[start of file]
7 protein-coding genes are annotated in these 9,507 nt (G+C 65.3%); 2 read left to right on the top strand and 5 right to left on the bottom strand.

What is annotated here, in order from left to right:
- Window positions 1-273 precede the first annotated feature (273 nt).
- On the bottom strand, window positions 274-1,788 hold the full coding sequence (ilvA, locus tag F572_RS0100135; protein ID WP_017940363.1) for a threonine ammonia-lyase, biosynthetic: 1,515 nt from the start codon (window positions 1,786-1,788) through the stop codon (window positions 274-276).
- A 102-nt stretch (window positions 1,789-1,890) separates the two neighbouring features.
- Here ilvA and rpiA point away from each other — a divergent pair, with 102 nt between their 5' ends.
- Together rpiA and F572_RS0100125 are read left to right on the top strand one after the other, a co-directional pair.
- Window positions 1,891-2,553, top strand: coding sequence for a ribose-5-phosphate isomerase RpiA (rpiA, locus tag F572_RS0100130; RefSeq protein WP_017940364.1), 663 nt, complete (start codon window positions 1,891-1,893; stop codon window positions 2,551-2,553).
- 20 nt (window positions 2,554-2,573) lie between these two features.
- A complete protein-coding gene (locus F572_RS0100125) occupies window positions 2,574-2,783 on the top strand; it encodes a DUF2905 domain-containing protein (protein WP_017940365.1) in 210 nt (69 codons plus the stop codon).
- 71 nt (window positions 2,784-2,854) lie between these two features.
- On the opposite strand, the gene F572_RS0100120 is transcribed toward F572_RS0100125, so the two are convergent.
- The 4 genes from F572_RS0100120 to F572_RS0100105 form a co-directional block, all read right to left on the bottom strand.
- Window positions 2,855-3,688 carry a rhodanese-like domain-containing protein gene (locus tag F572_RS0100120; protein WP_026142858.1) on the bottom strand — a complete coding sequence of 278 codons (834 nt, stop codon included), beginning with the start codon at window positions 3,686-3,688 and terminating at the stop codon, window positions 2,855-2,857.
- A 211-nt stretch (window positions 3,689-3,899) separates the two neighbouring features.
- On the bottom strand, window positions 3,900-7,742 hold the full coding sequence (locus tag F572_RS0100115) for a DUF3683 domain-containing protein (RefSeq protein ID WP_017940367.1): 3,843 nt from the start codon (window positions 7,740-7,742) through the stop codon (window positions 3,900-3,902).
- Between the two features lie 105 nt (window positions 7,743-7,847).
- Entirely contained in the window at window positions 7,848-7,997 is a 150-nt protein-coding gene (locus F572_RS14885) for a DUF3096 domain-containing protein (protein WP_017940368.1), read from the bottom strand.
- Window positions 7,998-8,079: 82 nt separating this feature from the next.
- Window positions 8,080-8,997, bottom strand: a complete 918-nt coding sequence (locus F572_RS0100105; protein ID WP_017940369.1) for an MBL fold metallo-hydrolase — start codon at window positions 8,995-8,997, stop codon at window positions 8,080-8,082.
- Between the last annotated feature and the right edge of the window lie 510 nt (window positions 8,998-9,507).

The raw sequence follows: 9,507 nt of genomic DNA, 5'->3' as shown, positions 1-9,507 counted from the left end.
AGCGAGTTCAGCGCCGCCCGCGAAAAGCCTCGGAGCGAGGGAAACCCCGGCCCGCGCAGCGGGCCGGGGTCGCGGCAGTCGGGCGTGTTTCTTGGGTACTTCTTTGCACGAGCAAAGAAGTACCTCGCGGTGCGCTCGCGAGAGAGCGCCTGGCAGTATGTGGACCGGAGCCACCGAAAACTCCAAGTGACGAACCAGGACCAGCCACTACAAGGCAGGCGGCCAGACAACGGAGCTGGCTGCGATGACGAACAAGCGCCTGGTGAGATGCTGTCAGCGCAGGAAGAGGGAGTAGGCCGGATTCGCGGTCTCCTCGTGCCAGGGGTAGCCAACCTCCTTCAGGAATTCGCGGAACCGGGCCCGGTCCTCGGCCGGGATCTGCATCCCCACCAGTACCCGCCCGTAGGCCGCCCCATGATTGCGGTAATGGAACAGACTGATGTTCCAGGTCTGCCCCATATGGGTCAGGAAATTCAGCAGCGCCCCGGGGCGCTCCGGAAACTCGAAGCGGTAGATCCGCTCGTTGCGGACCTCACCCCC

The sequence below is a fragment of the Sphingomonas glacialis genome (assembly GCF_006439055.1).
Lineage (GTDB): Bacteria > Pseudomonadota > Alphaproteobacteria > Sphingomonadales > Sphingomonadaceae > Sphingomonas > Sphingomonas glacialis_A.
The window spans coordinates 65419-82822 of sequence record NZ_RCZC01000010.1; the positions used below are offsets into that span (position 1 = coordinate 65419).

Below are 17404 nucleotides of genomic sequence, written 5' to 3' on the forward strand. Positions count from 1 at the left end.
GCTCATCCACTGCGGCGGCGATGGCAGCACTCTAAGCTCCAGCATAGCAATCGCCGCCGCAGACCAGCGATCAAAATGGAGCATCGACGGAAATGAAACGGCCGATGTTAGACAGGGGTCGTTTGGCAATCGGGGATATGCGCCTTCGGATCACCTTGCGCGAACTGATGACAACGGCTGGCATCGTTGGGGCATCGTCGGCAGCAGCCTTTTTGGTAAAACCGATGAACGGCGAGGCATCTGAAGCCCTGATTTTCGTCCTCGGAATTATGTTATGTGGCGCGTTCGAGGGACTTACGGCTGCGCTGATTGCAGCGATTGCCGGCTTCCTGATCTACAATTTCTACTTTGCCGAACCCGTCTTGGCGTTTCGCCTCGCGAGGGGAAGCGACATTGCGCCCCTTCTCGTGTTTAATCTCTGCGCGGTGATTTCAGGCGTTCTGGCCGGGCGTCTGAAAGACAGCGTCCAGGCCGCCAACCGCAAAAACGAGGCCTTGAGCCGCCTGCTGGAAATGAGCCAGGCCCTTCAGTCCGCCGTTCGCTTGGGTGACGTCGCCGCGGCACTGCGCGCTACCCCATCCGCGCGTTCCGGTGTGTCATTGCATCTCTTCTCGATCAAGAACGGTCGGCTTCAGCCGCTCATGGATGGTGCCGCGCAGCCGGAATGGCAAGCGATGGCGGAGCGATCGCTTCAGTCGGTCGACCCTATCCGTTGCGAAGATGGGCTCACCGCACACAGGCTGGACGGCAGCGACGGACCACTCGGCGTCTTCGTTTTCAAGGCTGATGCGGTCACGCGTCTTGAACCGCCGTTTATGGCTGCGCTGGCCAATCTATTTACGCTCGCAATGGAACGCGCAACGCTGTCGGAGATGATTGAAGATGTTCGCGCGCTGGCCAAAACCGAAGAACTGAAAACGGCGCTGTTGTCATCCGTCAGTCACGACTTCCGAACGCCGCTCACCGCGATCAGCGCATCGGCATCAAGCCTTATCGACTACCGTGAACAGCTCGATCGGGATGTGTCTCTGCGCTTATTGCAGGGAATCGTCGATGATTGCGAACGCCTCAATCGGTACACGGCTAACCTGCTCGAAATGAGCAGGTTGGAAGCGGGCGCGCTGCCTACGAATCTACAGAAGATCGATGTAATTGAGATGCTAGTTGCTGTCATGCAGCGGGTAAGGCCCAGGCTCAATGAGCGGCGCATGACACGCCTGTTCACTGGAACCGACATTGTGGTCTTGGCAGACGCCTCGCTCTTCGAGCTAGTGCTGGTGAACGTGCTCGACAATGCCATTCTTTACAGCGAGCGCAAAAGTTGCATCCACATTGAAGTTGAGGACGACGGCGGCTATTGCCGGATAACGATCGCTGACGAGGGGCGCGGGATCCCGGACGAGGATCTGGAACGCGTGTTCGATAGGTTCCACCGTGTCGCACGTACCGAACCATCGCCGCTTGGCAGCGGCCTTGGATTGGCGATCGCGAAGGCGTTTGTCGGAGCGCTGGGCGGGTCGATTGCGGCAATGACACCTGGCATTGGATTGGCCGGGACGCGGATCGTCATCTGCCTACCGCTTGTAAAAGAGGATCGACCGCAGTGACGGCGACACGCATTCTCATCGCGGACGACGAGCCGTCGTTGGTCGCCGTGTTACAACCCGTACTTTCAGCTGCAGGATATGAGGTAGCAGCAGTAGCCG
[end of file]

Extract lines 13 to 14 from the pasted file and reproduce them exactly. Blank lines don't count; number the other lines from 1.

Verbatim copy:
- The 4 genes from F572_RS0100120 to F572_RS0100105 form a co-directional block, all read right to left on the bottom strand.
- Window positions 2,855-3,688 carry a rhodanese-like domain-containing protein gene (locus tag F572_RS0100120; protein WP_026142858.1) on the bottom strand — a complete coding sequence of 278 codons (834 nt, stop codon included), beginning with the start codon at window positions 3,686-3,688 and terminating at the stop codon, window positions 2,855-2,857.